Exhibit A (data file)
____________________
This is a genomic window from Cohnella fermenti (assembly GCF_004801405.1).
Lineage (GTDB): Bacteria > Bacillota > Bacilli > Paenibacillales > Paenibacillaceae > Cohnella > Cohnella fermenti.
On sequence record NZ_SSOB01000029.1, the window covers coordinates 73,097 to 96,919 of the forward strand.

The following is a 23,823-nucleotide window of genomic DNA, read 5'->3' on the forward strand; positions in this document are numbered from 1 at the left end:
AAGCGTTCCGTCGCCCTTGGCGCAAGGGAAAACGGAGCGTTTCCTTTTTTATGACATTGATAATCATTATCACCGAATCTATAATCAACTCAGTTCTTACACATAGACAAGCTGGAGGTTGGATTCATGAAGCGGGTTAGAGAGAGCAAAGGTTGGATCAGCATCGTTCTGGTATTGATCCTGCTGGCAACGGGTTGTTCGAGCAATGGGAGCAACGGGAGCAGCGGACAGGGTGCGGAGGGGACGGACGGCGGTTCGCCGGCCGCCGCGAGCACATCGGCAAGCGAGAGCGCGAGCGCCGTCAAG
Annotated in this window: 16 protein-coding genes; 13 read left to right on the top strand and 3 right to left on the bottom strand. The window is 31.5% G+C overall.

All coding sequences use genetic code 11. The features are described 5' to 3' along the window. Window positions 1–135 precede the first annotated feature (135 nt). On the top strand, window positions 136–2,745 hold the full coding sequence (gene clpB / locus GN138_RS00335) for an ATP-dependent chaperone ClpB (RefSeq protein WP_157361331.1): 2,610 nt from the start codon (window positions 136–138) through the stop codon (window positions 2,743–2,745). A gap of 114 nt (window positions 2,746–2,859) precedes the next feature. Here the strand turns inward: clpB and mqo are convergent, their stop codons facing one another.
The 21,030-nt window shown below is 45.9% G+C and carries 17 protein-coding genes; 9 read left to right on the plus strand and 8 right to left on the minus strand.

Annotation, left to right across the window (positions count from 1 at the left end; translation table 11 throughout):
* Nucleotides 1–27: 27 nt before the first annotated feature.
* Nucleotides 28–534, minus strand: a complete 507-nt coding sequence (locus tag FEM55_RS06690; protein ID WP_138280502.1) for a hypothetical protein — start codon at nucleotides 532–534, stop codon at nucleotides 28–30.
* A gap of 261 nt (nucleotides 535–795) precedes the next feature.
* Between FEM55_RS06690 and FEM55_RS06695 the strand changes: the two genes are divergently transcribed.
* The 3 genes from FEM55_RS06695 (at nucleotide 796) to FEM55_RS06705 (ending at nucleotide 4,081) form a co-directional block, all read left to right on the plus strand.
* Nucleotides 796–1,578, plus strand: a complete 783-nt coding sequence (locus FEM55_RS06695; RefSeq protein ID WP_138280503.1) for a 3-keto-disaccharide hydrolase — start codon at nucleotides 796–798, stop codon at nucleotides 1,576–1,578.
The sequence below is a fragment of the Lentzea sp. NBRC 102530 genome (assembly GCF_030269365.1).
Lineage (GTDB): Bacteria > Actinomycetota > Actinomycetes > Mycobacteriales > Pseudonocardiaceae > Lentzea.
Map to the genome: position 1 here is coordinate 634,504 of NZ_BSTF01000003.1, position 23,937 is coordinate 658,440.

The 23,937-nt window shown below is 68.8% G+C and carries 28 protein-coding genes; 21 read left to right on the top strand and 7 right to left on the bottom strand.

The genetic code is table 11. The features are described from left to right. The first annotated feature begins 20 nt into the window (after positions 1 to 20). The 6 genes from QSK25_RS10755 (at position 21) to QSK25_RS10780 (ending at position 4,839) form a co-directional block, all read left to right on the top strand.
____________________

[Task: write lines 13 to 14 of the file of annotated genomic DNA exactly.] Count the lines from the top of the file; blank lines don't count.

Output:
* Between FEM55_RS06690 and FEM55_RS06695 the strand changes: the two genes are divergently transcribed.
* The 3 genes from FEM55_RS06695 (at nucleotide 796) to FEM55_RS06705 (ending at nucleotide 4,081) form a co-directional block, all read left to right on the plus strand.